Heuristic Analysis of Improvement 2
One of the main arguments against using quantitative analytical methods when assessing usability is that it is completely unrealistic to account for every detail that can effect the human cognitive process. This makes it impossible (for now, at least) to convincingly state that any type of metric can be used to accurately measure the speed of thought. This is the main reason why, even though significant changes were made in the second new version of the add-rule task, very little change is shown in the projected completion time when compared to the first.
However, in Improvement 2, the task flow and the informational layout are improved, there are now access to advanced rule creation and management features, and task widgets are now made more visible. Clearly, all of these features would improve the usability at least a little bit for any user. This shows that the usability improvements that were made simply cannot be quantifiably measured, at least not using simple GOMS.
Some of the empirically undetectable improvements made in Improvement 2 as they relate to the 8 golden Rules are:
- Consistency - This has been addressed in multiple ways in Improvement 2: first - similar to Improvement 1, in the second version many steps were combined into a single screen, second - the graphic layout of the new-rule input box is organized better. Having the rule criteria form elements less jammed together allows for easier scanning and ensures that the entire sequence of actions is noticed and the realization of rule creation.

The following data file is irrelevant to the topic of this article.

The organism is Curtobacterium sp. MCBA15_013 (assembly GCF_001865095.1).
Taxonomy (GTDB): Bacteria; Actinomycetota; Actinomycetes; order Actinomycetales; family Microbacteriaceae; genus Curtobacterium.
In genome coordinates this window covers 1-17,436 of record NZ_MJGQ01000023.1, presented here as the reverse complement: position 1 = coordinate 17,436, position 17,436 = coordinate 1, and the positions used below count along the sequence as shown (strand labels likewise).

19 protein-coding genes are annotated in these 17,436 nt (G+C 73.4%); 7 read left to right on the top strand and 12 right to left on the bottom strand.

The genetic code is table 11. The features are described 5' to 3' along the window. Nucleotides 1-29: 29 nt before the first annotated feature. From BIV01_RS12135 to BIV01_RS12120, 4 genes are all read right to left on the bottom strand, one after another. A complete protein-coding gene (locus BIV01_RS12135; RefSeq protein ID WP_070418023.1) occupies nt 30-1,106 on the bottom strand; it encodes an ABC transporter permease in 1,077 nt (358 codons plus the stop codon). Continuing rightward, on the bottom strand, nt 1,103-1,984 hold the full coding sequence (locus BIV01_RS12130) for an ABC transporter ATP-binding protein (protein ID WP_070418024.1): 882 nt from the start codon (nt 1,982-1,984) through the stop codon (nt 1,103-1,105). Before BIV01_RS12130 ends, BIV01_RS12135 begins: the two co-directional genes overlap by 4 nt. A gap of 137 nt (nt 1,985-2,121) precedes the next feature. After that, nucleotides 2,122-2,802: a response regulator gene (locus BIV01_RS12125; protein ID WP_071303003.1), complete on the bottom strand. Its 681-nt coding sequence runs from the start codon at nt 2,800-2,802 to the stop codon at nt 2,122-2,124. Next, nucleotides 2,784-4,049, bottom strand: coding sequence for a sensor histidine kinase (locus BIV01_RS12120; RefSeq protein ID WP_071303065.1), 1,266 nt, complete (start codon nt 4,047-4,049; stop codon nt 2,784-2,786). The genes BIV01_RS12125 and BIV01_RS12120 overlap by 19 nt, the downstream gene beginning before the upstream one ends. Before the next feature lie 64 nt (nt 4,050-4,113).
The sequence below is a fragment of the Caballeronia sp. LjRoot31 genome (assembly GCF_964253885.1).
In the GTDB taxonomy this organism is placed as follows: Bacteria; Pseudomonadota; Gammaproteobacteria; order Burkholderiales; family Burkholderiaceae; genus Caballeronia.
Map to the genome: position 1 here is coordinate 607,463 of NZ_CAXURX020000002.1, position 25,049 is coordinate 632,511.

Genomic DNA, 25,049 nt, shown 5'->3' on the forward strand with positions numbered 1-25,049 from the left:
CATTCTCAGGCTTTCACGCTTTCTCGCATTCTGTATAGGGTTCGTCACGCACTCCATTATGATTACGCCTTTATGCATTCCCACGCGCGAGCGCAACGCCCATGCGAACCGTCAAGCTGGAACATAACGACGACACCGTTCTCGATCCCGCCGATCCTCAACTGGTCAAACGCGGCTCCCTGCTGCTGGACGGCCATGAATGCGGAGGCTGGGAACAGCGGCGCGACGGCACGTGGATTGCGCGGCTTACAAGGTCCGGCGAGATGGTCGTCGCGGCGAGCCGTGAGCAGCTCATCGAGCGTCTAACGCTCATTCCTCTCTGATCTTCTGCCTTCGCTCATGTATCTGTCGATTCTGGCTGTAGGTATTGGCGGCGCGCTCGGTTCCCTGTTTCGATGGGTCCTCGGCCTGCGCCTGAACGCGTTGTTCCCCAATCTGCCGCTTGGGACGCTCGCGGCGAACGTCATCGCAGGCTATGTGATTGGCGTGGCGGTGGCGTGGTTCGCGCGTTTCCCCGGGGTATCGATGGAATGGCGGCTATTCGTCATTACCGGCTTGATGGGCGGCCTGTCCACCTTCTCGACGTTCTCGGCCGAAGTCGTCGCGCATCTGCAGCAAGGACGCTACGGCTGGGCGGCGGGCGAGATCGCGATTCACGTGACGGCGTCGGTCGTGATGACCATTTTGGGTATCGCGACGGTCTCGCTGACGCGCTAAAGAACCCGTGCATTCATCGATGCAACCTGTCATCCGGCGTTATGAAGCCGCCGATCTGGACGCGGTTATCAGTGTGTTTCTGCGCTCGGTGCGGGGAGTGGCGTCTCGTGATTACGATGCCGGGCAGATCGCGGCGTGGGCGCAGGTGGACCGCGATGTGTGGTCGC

Impact assessment: The improved uniformity of information display and interaction definitely improves the task-action interface. It could be that either GOMS did not pick up on certain inefficiencies in Improvement 1 or that it is not picking up on improvements in Improvement 2 but, whichever one it is, the second task version is definitely a useful improvement.
- Universal usability - The simpler, more even layout (along with the continued reduction in the number of steps) would be useful to both novice and advanced users, thus negating usability differences across user skill levels. Also accommodating user differences, added functionalities, such as the multiple rule-condition text boxes and advanced rule management access (the button marked, 'Advanced,' at the bottom), will prevent user frustration or confusion.
Since this interface is more accommodating to different user types, especially leveling the playing field for both advanced and novice users, improvements in task completion are probable.
- Informative feedback - Same improvements that apply to Improvement 1 also apply to Improvement 2 if the verification screen is included.
Impact assessment: Both of these improvements give the user the confidence to know that she is doing the right thing and that the outcome will be as desired, which can decrease hesitation, thus improving efficiency and experience.
- Design dialogs to yield closure - The only change is that the step numbers are now set out more from the body text, which emphasizes the different steps to the process and the order in which they should occur.
Impact assessment: This minor detail can take undetectable burden off of the user's thought process, improving task flow and user experience.
- Error Prevention -